Sabyasachi Bhattacharya argues that through the character of Kapalakundala, Bankim portrays the tension between the two models of femininity- the unconventional “yogini” (ascetic) on the one hand and the conventional “grihini” (wife) on the other (Bhattacharya 162). And I endorse Bhattacharya’s comment that Kapalakundala’s transition from a “yogini” to a “grihini” is never complete in the real sense and rather it proves to be destructive for her (Bhattacharya 163). Bhattacharya examines the novel primarily from Bankim’s own ideological standpoint on the question of women’s emancipation complemented by his philosophical views on the “Nature/Society” dichotomy (Bhattacharya 166). While this becomes a useful approach in our reading of the novel yet it is also crucial to examine this gender politics in relation to the representation of the Goddess. I have already cited one of the instances where in the temple Kapalakundala gets a premonition from Kali through a falling leaf that her marriage might invite some danger in the future. When she reports this to the adhikari, he replies— “there’s nothing we can do now. Henceforth, your husband is your only dharma, and you must follow him to the pyre” (29). A sense of fatalism is conveyed in this entire episode where it seems that Kapalakundala’s downfall becomes inevitable. Even as Kali warns her, her fate is ultimately sealed because her marriage with Nabakumar cannot be nullified once it has taken place according to the Brahmanical rituals. In order words once Kapalakundala is incorporated into the patriarchal order there is no escape from it. However, at the end she decides to renounce her worldly bonds by choosing death over a life of captivity.
Kapalakundala has two different vision of the Goddess during the final moments of her life, one where she sees Kali as terrifying yet maternal guiding her path to freedom and death- “I will show you the way my child” (94) and the other where the same goddess is instantly transformed into a warrior “laughing lustily” as the kapalika and Nabakumar escort her to the cremation ground for the sacrificial ritual- “with the large trident that Bhairavi held in her hand, she pointed where the kapalika had gone” (95). While both these images symbolize death, the warrior goddess comes across as a more malevolent force that is activated by the kapalika’s ritual of human sacrifice. It is noteworthy as to how the names “Kali” and “Bhairavi” are used in the novel where they seem to represent two different persona of the same goddess. While for Kapalakundala the two names are interchangeable, the kapalika addresses the goddess only as “bhairavi.” According to David Kinsley, Kali and Bhairavi are two different goddesses that belong to the group of the ten Hindu “wisdom-goddesses” known as the “mahavidyas” (Kinsley 9). While Kali is described as the “black goddess” Bhairavi is understood as the “fierce one” whose primary role in the cosmic process is destruction (Kinsley 11). Although Bankim’s novel doesn’t pronounce this distinction clearly, it is nevertheless seen that the narrative debunks the image of the benevolent goddess where “Bhairavi” herself seems to sanction the ritual of human sacrifice as practiced by the kapalika. I would argue that the novel not only enacts a tension not just between two representations of the Goddess but also between two modes of worship, namely the Tantric mode of worship embodied in the kapalika as opposed to the Brahmanical mode of worship as exemplified by the adhikari. To elaborate on this point one has to engage in a sociological and historical study of Shakti worship in Bengal where it becomes possible not just to imagine the goddess in multiple ways but one can also think of newer patterns of worship and constituencies of believers. Bankim’s Kapalakundala is set in the context of late sixteenth century Bengal which is also the period when Tantric worship of Kali was gaining ground. Kinsley observes that by the late medieval period spanning from the fourteenth to the sixteenth century Kali got associated especially with the “Tantrism of the left-handed esoteric tradition”, known as the “vamacara” tantra mostly popularized in Bengal and Assam (Kinsley 197).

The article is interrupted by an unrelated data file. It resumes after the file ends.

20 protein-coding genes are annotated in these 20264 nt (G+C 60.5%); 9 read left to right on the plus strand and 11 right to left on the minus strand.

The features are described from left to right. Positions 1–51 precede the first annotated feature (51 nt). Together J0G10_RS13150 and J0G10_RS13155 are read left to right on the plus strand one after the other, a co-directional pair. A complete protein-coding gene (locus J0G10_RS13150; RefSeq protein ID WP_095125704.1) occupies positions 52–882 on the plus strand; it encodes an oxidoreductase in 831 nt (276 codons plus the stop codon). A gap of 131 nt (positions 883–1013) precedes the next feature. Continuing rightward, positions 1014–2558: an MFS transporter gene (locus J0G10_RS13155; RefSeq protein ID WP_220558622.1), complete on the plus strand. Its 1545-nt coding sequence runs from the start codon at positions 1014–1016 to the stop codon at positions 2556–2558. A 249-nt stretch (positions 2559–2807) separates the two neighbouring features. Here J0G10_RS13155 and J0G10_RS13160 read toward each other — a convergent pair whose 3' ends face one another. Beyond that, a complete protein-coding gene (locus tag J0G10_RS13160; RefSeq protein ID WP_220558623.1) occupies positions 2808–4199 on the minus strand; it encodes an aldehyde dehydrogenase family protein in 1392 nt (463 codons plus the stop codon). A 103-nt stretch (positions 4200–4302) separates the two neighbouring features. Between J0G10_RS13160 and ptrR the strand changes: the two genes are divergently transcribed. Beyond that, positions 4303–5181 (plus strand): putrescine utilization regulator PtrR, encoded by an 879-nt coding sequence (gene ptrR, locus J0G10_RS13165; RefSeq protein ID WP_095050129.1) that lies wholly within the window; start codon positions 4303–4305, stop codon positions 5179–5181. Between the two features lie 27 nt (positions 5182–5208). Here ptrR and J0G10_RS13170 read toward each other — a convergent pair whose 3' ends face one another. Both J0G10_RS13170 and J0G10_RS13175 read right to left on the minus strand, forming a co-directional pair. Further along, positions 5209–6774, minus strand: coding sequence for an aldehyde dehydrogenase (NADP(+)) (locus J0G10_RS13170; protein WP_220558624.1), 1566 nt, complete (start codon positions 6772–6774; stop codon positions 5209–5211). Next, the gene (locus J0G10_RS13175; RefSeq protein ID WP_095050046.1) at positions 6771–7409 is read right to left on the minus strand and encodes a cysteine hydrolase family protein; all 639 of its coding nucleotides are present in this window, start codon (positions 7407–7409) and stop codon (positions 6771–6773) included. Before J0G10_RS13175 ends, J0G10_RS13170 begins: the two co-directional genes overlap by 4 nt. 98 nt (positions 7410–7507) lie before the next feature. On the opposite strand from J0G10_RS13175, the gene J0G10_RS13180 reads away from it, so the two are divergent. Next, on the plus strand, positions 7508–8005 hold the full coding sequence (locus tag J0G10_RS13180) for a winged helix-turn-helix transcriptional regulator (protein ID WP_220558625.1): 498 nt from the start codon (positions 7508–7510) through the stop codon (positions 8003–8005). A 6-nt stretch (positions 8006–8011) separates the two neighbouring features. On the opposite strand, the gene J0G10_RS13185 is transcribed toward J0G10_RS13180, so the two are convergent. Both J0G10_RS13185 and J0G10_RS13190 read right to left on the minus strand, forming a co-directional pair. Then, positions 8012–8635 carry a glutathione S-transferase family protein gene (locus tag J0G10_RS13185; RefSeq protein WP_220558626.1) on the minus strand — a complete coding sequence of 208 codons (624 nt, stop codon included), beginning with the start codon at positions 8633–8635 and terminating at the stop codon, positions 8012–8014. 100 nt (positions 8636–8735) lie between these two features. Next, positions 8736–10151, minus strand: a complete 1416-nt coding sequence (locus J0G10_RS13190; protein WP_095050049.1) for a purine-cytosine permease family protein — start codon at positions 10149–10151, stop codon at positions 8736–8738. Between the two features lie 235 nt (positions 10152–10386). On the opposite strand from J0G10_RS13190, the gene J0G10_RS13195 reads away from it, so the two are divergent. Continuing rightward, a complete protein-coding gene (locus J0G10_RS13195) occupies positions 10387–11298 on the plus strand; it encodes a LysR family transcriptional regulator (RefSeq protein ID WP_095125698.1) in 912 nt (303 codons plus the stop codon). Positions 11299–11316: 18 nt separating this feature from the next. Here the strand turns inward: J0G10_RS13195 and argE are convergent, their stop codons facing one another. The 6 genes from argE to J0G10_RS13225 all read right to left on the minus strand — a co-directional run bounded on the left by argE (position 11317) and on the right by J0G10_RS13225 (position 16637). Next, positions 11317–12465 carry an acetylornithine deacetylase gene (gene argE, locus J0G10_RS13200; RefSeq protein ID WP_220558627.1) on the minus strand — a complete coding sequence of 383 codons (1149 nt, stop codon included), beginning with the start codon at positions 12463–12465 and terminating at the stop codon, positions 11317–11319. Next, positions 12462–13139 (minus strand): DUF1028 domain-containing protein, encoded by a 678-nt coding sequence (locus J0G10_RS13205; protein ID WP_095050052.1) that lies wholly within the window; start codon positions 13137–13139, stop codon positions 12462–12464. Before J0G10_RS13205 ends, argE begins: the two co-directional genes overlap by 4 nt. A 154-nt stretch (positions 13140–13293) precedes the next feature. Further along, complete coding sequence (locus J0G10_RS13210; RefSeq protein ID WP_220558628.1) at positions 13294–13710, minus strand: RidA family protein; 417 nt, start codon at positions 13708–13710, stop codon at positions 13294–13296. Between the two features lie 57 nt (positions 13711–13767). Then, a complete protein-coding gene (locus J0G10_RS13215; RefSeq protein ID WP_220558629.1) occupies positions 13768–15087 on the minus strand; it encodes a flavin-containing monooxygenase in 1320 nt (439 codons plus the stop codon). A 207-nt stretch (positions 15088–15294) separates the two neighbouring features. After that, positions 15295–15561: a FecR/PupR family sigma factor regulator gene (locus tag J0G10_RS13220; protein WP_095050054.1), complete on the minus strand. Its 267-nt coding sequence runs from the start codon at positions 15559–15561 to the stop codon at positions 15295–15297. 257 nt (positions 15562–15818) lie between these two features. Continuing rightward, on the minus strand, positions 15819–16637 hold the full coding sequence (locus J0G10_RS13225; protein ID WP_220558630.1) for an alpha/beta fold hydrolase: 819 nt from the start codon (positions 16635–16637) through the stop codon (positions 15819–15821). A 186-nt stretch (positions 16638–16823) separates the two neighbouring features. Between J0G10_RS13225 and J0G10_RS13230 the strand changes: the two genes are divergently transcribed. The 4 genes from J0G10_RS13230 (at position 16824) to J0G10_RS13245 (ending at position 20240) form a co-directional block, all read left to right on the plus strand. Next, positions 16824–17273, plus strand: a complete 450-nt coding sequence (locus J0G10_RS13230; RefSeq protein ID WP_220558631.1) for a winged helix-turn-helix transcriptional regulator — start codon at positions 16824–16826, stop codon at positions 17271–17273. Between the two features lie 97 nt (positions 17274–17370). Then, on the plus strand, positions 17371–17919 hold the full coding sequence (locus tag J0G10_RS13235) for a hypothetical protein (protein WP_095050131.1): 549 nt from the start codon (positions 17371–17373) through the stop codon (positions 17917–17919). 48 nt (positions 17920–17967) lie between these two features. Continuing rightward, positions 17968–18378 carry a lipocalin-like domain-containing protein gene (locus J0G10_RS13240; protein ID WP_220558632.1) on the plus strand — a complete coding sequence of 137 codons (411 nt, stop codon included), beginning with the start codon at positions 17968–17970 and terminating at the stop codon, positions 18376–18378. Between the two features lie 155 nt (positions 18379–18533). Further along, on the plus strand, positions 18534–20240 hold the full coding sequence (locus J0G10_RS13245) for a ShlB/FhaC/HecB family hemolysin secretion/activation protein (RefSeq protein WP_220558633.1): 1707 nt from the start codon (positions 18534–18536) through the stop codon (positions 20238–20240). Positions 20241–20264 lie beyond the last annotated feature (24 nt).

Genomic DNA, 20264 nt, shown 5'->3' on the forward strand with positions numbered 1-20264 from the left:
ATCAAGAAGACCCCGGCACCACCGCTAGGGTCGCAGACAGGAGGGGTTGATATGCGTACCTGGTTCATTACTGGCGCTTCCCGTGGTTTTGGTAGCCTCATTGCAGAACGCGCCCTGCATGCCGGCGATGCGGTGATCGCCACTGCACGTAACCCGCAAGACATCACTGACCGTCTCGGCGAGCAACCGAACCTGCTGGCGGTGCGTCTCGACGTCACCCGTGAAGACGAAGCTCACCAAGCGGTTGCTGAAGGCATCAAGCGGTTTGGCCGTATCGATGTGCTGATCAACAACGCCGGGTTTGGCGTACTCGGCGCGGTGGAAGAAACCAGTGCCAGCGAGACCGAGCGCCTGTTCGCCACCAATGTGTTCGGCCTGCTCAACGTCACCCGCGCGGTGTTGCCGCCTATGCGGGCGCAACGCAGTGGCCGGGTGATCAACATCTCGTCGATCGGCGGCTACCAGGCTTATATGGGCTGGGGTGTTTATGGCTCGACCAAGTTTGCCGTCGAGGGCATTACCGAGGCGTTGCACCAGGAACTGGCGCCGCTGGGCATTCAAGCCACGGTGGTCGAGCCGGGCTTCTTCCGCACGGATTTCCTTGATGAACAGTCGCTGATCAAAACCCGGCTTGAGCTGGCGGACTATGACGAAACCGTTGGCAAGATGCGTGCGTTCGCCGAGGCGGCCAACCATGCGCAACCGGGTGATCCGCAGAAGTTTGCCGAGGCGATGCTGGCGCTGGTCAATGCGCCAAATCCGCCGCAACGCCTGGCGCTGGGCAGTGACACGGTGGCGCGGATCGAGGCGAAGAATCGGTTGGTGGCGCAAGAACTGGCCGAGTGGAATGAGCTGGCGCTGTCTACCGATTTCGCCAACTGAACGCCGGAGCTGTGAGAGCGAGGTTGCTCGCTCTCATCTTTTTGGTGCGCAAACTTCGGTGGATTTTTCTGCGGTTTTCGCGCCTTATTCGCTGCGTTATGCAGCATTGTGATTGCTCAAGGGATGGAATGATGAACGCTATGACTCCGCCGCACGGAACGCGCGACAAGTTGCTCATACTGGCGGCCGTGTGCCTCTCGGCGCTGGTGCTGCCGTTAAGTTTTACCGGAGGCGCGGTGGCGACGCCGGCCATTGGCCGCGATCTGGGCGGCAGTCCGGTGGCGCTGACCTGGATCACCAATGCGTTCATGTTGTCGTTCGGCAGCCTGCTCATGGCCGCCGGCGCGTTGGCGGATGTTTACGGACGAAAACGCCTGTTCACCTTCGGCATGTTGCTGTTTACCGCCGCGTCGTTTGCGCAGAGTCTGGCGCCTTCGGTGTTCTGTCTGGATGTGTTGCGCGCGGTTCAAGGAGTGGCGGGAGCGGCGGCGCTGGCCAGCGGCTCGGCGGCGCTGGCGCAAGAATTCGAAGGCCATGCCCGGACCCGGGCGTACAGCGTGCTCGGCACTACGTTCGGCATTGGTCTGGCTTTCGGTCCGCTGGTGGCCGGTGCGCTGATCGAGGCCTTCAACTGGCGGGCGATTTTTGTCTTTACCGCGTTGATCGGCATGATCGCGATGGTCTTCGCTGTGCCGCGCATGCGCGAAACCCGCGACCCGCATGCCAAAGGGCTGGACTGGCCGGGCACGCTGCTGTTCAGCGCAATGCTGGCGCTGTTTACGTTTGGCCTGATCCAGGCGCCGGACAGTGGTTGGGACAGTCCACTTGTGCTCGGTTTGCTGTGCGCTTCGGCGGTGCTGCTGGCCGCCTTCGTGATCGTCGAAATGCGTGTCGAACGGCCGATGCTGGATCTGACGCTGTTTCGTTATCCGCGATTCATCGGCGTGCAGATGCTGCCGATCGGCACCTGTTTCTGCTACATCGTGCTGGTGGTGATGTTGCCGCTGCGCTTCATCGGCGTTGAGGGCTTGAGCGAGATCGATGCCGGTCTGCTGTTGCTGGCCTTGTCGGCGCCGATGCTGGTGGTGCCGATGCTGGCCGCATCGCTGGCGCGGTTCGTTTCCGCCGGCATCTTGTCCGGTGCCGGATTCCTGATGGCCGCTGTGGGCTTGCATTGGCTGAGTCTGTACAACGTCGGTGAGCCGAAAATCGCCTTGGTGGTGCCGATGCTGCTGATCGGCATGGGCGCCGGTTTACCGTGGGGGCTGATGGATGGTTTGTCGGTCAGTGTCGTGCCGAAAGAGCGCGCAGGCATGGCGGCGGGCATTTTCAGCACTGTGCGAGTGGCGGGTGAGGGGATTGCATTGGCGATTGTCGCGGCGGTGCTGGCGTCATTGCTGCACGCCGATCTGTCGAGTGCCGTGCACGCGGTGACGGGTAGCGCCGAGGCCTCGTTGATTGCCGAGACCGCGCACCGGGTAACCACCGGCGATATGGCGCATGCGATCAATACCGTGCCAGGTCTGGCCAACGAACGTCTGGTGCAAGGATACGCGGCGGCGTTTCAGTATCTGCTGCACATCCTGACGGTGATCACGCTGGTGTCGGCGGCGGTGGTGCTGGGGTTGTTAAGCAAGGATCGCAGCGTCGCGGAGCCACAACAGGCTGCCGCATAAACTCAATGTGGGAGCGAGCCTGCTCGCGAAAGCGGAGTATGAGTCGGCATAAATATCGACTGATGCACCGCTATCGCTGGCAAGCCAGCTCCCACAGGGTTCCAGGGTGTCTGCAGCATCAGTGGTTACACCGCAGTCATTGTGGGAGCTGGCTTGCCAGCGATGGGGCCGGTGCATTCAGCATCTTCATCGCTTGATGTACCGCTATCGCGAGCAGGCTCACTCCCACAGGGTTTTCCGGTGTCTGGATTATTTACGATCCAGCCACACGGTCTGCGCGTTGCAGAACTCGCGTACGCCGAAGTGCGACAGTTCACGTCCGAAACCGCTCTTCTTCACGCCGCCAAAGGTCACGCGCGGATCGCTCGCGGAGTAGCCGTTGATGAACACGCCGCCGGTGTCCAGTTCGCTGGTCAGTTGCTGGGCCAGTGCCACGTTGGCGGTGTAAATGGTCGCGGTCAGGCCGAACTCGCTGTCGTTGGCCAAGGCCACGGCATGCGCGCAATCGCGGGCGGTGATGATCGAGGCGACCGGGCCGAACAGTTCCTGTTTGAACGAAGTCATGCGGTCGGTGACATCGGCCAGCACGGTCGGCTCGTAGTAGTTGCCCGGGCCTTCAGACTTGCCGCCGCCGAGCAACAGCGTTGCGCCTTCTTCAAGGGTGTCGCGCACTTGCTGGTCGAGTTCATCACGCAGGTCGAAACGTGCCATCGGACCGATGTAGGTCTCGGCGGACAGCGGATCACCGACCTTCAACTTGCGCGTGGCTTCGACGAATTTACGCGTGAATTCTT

According to the philosophy of the vamacara tantra, the worshipper or the “sadhaka” undertakes a heroic task of confronting the power of Kali in order to overcome his own fears and transform into a vehicle of salvation (Kinsley 200). And the worshipper has to perform the prescribed ritual of “pancha-makara” or the ritual of the five forbidden things that includes partaking of “wine, meat, fish, parched grain and sexual intercourse” (Kinsley 199). In other words, Tantric worship presents a sharp contrast to the mainstream Brahmanical culture that subscribes to notions of purity and the forbidden. But the so called transgressive element of the Tantric worship is defined only within the context of the Brahmanical value system that values certain acts and substances as impure and polluting and thereby Tantrism is dialectically related to Brahmanic orthodoxy (Kripal 213). In Kapalakundala one gets to see this opposition between the kapalika who is a prototype of the outcaste tantric figure as opposed to the adhikari who is a Brahmin and worships Kali within the socially sanctioned space of the temple. One is reminded of the remark made by the adhikari when Kapalakundala expresses her guilt for having betrayed the kapalika. He warns her that the kapalika has some other evil intention lurking in his mind and would eventually exploit her sexually for the tantric rituals. And so, it would be in her best interest to depart from the island as Nabakumar’s wife. When Nabakumar encounters the kapalika for the first time on the island he is repulsed by the highly grotesque figure: